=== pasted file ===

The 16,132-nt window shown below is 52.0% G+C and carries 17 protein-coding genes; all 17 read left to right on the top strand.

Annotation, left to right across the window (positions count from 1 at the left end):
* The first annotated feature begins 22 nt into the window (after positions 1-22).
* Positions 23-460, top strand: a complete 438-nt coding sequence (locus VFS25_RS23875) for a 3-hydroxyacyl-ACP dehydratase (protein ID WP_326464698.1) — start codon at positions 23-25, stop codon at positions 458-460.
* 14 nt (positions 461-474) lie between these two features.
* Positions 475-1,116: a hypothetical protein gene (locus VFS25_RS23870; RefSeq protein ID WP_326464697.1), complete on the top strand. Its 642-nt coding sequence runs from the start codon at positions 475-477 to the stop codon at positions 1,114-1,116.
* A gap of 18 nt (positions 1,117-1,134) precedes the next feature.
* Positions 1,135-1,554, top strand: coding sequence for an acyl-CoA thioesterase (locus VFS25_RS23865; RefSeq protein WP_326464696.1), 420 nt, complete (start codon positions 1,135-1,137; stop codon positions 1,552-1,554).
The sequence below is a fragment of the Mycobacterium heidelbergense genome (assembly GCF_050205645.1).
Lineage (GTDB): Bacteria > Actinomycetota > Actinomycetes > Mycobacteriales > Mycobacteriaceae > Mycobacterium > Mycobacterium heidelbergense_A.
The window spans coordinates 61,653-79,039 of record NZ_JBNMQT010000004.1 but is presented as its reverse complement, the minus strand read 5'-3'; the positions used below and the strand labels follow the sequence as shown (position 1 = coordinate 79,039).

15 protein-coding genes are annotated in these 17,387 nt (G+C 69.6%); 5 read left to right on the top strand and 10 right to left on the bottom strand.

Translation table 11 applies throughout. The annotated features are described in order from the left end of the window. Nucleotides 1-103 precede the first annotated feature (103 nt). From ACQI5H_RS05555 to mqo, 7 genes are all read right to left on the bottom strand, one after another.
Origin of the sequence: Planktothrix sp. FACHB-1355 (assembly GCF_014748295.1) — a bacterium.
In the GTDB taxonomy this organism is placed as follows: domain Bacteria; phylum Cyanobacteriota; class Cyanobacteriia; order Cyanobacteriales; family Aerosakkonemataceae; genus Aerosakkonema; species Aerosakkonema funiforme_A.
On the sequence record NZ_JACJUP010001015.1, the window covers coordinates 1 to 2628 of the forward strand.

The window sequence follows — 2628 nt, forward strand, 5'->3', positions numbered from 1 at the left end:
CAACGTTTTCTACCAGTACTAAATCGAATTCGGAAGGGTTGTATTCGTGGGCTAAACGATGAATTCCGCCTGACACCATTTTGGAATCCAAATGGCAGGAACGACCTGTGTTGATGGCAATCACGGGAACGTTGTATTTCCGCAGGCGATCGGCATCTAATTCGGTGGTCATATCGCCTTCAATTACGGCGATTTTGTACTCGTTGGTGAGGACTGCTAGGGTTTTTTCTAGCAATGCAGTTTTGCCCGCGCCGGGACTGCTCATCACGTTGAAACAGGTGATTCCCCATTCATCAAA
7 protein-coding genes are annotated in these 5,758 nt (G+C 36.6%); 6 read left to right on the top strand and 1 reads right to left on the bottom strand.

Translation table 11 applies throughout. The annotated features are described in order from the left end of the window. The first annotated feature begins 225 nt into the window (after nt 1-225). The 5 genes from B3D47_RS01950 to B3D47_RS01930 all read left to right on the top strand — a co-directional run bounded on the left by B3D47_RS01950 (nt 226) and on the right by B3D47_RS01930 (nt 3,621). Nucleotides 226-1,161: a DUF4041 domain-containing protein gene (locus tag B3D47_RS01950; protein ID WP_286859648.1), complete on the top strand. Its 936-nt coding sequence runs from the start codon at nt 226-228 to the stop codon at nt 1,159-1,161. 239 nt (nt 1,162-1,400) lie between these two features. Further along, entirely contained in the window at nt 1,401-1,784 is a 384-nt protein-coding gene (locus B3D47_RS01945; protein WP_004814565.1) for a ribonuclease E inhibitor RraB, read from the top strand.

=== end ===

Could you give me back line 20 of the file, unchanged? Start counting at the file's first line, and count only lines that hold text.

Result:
Translation table 11 applies throughout. The annotated features are described in order from the left end of the window. The first annotated feature begins 225 nt into the window (after nt 1-225). The 5 genes from B3D47_RS01950 to B3D47_RS01930 all read left to right on the top strand — a co-directional run bounded on the left by B3D47_RS01950 (nt 226) and on the right by B3D47_RS01930 (nt 3,621). Nucleotides 226-1,161: a DUF4041 domain-containing protein gene (locus tag B3D47_RS01950; protein ID WP_286859648.1), complete on the top strand. Its 936-nt coding sequence runs from the start codon at nt 226-228 to the stop codon at nt 1,159-1,161. 239 nt (nt 1,162-1,400) lie between these two features. Further along, entirely contained in the window at nt 1,401-1,784 is a 384-nt protein-coding gene (locus B3D47_RS01945; protein WP_004814565.1) for a ribonuclease E inhibitor RraB, read from the top strand.